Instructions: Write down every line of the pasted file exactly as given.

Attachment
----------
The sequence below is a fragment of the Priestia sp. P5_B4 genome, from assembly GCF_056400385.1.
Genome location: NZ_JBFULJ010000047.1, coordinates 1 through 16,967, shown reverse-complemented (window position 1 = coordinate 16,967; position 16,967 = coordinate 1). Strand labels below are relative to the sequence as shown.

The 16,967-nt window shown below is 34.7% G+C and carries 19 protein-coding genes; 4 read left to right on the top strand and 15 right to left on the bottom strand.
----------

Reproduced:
The sequence below is a fragment of the Priestia sp. P5_B4 genome, from assembly GCF_056400385.1.
Genome location: NZ_JBFULJ010000047.1, coordinates 1 through 16,967, shown reverse-complemented (window position 1 = coordinate 16,967; position 16,967 = coordinate 1). Strand labels below are relative to the sequence as shown.

The 16,967-nt window shown below is 34.7% G+C and carries 19 protein-coding genes; 4 read left to right on the top strand and 15 right to left on the bottom strand.